This weekend was the first time that I ever thought to take a photograph from an airplane window, and let me explain the weight of that by mentioning that I was practically born while traveling. Andrew never flew anywhere until he was in his twenties, which is a fact that still blows me away, and I'm always asking him, "Didn't you want to see the world?!" And he says, "Of course," and then goes on to recount every single airport in the United States that he's been to and how he now flies three hundred and something days out of every year. And then I point out that being acquainted with every shoe shiner from here to San Francisco does not qualify as world travel and he then he says, "Well my Frequent Flier Miles say it does."
This weekend was filled with such happiness, such adventure, such tingling renewal, the kind of experience I used to feel when I was going halfway around the world to a place I'd never seen before. I want him to know what that's like. To go out in the world looking for everything and whole-heartedly expecting you'll find it, to gain understanding that you didn't even know you were lacking, to finally realize that the smell of home is better than any creme brulee or swanky surf side restaurant.
This was the picture I took from the airplane window when we were landing in Chicago, the type of cold, rainy, moody day that I actually tend to look forward to. Andrew and I debated about walking around the city, and we decided it wasn't that cold, we wouldn't miss having mittens that much, and an umbrella really isn't that necessary for freezing rain, anyway. After all, it's The Windy City, a place where unless you can hack it in below zero temperatures, you have no rights to deep dish pizza or poppy seeds and celery salt on your hot dog bun. If you scowl over a little sleet or hail you might as well suck your thumb on the L. It's pretty much the same thing.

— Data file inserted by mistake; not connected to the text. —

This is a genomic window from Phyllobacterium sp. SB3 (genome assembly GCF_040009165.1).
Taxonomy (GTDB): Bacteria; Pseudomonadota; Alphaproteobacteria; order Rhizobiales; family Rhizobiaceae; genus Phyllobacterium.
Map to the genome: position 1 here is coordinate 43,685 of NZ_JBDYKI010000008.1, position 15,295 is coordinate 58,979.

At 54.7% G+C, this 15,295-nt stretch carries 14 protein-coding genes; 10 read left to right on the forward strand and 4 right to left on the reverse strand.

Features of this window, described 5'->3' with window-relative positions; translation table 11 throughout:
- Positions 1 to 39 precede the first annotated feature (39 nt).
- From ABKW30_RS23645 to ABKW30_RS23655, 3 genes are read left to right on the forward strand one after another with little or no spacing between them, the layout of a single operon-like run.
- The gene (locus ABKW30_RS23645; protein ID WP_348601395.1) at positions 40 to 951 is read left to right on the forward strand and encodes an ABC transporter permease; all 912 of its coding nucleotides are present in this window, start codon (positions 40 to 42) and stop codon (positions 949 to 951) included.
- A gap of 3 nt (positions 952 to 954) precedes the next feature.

That last sentence should really end with the word, bee-otch.
Anyway, we zipped up our light jackets and headed out, immediately wishing that we'd just been little bee-otches and sprung for some mittens and extra heavy ski jackets. Do you know that your fingers can freeze together in the time that it takes to walk from a parking garage to The Harris Theater across from the park? WELL, THEY CAN. And both Andrew and I actually prefer that our digits remain separate and moving, so it was right then and there that we realized we were in no position to mess with how the people of Chi-Town do things. We never bought those mittens, but our hands didn't leave the pockets of our jeans for the rest of the time we were there.
On the plane ride back to Florida, I stared out the window at the blue skies welcoming me back, involuntarily adding to my list of reasons why I live here. Andrew was off on another business trip, and so I was alone with three bags, two half read books, and a cheap digital camera.
The plane stopped in Nashville, where most of the passengers were exchanged for new ones, and the business men on either side of me marvelled that I would be remaining on to Jacksonville like they just could not believe my good fortune.
Both flights were full, and you can only imagine how big people's eyes get when they hear the words, "full flight" and see my travel-size self comfortably curled into a seat from head to toe. They practically tackle each other in those teeny tiny aisles to avoid sitting next to the Silent Bob look-a-likes, who's ohmygawd elbows have to actually touch their armrests because they're of average American stature and airplanes are designed to seat elves. All of the sudden I'm, like, The Most Popular Passenger Ever.
When I woke up to the sound of the wheels being released, I can't explain how I felt. Partly because, for a moment, I had no idea where I was at. But also because when I looked out the window and saw all of that blue and green in the dead of winter, it was like I was seeing it again for the first time. It was foreign and familiar at once, a feeling I just can't put into words, but it was different than it had been in the past. It didn't matter that I hadn't been born here or that I'd actually only lived in this particular city just shy of six months. I looked out the window and felt that instant warmth you feel in the pit of your stomach, in the very center of your being when you're where you're supposed to be. All of that sappy stuff about home being where your heart is, it's absolutely true.
And just being that settled, it sort of makes me feel like throwing up.
But in a good way, you know?